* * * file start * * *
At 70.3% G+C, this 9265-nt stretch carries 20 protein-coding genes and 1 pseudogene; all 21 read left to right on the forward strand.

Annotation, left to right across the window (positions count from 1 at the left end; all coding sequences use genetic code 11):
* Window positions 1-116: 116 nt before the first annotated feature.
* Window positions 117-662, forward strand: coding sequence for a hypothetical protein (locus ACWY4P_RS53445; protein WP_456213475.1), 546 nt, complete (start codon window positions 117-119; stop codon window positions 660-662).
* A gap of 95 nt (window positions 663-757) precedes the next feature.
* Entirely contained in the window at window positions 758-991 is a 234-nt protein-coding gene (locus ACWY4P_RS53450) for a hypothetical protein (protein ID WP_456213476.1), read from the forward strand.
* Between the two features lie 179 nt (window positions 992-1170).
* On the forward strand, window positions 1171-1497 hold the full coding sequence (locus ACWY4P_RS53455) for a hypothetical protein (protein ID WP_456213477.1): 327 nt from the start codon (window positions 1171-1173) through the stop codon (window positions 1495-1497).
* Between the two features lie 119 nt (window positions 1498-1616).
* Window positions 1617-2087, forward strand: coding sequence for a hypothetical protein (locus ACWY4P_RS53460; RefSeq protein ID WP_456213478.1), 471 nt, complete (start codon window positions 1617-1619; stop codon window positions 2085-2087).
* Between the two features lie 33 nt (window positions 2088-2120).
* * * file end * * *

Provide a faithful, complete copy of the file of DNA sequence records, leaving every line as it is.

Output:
At 70.3% G+C, this 9265-nt stretch carries 20 protein-coding genes and 1 pseudogene; all 21 read left to right on the forward strand.

Annotation, left to right across the window (positions count from 1 at the left end; all coding sequences use genetic code 11):
* Window positions 1-116: 116 nt before the first annotated feature.
* Window positions 117-662, forward strand: coding sequence for a hypothetical protein (locus ACWY4P_RS53445; protein WP_456213475.1), 546 nt, complete (start codon window positions 117-119; stop codon window positions 660-662).
* A gap of 95 nt (window positions 663-757) precedes the next feature.
* Entirely contained in the window at window positions 758-991 is a 234-nt protein-coding gene (locus ACWY4P_RS53450) for a hypothetical protein (protein ID WP_456213476.1), read from the forward strand.
* Between the two features lie 179 nt (window positions 992-1170).
* On the forward strand, window positions 1171-1497 hold the full coding sequence (locus ACWY4P_RS53455) for a hypothetical protein (protein ID WP_456213477.1): 327 nt from the start codon (window positions 1171-1173) through the stop codon (window positions 1495-1497).
* Between the two features lie 119 nt (window positions 1498-1616).
* Window positions 1617-2087, forward strand: coding sequence for a hypothetical protein (locus ACWY4P_RS53460; RefSeq protein ID WP_456213478.1), 471 nt, complete (start codon window positions 1617-1619; stop codon window positions 2085-2087).
* Between the two features lie 33 nt (window positions 2088-2120).